Andrew Louth on homosexuality in the Orthodox Church and over-sexualization of relationships

In the latest issue of The Wheel–an Orthodox publication which I’m not familiar with, but appears to publish a wide range of thought, not just conservative/traditional–is Andrew Louth’s essay “Being Human.”

Not only does it impress me by being thoughtful–questioning the usual response of the Church to homosexuality/same-sex marriage–but by bringing up the over-sexualization of our modern Western culture.

He compares the usual conservative response to the controversies we’ve seen before–such as evolution, ordaining women, the position of women in society.  He notes that appeals to tradition are often a fear of change rather than a thoughtful response.  He says the problems won’t go away, because they’re connected to a fundamental change in modern society and what we now know about the biological and cultural influences on sexuality and gender.

Then he notes that modern Western society–at least in his English experience, which sounds much like the American–has been over-sexualizing all human relationships.  People look on all sorts of friendships and familial relationships with a suspicious eye if they get too “physical,” because even kisses on the cheek or hugs become somehow “sexual.”  Or people see best friends of the same sex, especially if they live together, and think they MUST be lovers who need to “come out of the closet” and admit it.

I’ve complained about this several times over the years on this website, because this prudish idea of friendship and touch affected my own life as well.  And yes, it’s tiresome to have your motives questioned because you have a close, opposite-sex friend, especially one who likes to hug.

Louth notes that it wasn’t always like this, and that it mostly seems to be the English (American) societies which are like this.  He asks, is it because of Freud? or consumerism with its easy pleasures?

So you have here a more pastoral response to modern questions–How do you deal with someone who is devout but can’t stop feeling attracted to the same sex?  And how many people aren’t actually sexually attracted to the same sex, but other people think they must be because of a close friendship?  And how much damage do we do to all human relationships by reducing them to sexuality?

Louth’s essay is refreshing, not what I’ve been seeing and hearing so much lately from Orthodox sources.  My summary doesn’t do it justice.  Not only does he NOT condemn those who want to be allowed to marry someone of the same sex, or the transgendered–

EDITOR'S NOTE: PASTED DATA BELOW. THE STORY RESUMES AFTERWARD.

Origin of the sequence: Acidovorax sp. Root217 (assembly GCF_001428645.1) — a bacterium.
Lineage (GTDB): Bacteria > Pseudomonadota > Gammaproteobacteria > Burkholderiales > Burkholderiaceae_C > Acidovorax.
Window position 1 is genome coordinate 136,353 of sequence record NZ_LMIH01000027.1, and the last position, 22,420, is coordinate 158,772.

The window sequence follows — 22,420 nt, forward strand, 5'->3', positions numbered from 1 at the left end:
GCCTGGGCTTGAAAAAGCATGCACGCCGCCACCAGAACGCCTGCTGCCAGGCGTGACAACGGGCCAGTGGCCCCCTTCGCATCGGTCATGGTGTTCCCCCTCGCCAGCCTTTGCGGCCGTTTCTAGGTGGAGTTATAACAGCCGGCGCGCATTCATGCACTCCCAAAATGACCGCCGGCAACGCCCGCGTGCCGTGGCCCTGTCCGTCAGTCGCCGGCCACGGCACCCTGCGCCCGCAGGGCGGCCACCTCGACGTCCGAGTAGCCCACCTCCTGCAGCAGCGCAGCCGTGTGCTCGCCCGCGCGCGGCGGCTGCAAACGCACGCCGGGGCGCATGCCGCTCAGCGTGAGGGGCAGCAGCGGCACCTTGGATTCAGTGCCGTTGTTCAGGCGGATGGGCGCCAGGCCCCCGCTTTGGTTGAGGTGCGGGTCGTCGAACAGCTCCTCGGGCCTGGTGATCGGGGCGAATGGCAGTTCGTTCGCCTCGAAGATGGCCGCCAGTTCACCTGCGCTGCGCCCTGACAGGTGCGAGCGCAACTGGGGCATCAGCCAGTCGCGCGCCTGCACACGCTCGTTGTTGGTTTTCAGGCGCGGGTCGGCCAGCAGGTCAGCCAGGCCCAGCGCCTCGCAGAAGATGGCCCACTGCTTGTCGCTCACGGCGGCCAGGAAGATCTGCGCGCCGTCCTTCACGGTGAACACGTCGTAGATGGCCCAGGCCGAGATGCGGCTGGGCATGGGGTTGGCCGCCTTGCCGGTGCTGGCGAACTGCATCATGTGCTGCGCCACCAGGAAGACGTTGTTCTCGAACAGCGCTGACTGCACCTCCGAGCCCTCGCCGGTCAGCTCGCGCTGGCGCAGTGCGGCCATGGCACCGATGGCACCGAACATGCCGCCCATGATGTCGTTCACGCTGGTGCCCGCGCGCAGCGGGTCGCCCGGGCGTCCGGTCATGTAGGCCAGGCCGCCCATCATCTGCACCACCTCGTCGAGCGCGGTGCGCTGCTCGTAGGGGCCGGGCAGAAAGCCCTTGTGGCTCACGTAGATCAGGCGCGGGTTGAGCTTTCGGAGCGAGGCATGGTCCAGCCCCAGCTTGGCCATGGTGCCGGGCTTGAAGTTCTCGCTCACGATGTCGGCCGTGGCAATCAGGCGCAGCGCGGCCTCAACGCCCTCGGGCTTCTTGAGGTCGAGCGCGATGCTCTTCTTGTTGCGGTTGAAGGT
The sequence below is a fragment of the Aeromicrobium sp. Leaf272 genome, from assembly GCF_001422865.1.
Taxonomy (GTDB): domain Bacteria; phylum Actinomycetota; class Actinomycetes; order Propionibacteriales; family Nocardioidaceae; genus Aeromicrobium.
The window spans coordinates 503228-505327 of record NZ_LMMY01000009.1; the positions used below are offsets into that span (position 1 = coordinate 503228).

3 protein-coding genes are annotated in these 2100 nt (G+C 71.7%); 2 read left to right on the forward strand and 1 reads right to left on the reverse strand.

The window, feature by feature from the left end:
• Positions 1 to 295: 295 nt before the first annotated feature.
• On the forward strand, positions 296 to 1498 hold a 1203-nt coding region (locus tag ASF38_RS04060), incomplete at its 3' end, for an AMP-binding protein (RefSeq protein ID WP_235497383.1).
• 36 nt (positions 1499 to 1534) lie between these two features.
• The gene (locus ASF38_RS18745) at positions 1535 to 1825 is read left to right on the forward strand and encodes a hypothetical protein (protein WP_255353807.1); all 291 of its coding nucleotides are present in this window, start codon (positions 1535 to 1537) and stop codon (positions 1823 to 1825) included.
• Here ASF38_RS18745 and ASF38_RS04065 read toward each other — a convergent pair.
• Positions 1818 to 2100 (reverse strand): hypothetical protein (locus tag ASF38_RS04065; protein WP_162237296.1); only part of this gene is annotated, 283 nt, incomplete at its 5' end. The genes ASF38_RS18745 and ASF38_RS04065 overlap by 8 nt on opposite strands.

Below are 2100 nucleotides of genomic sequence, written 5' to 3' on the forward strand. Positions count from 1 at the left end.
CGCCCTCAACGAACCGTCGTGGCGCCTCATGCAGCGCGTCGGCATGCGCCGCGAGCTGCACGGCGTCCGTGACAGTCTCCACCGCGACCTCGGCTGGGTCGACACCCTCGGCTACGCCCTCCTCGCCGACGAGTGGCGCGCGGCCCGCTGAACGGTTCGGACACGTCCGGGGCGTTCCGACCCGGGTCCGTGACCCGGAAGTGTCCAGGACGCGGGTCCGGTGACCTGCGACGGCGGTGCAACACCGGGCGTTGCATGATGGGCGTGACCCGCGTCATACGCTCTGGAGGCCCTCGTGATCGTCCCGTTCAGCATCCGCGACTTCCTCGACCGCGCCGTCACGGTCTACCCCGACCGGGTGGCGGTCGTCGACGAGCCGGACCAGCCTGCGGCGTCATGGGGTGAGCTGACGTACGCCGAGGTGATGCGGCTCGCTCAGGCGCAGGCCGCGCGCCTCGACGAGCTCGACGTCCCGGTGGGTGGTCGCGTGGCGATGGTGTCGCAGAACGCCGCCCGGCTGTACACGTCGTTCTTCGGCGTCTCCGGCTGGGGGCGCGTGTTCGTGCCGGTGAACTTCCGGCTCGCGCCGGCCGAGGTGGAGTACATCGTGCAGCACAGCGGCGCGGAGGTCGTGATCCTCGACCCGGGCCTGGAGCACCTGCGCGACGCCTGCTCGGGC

but his words reassure me that I did nothing wrong in my friendship with Richard.  I got so much condemnation over that, from his wife and even from people online, even though I have had and still have many friendships with guys, even close ones.  That old-fashioned and sexist thinking that close opposite-sex friendships MUST be considered “inappropriate” until proven otherwise–that’s like Mike Pence refusing to be in a room alone with any woman.  It’s ridiculous and reduces you to your genitals, rather than who you are as a person.  And Tracy making me feel like I did something horrible and dirty because of HUGS–It’s taken me years to try to undo the mindscrew that put me through.

But here is an Orthodox archpriest saying that opposite-sex friendships (Samuel Johnson had them), same-sex friendships, hugs, a kiss on the cheek, being close to someone in any type of relationship, that there’s nothing wrong with it and we do great damage to ourselves if we reduce every relationship and touch to sex.  It has harmed not only friendships, especially same-sex ones, but even familial relationships.  Everything becomes suspicious, making us afraid to get close to each other.  People see “incest” where none exists.

Quoted from Louth:

My sense is that human ways of being together are very varied, and that we are being seduced by the sexualization of modern Western society into thinking that the modes of human being-together are to be defined in sexual terms. This seems to me to be just as true of those who want to argue that the ideal form of human living is monogamous union.

He does not appear to say outright that Orthodox priests should start performing same-sex marriages, but just to say that Orthodoxy needs to stop knee-jerking reactions to it and actually think through a response instead of just holding on to tradition for tradition’s sake.

Orthodoxy in Dialogue writes about the Wheel issue here and in previous posts.

 

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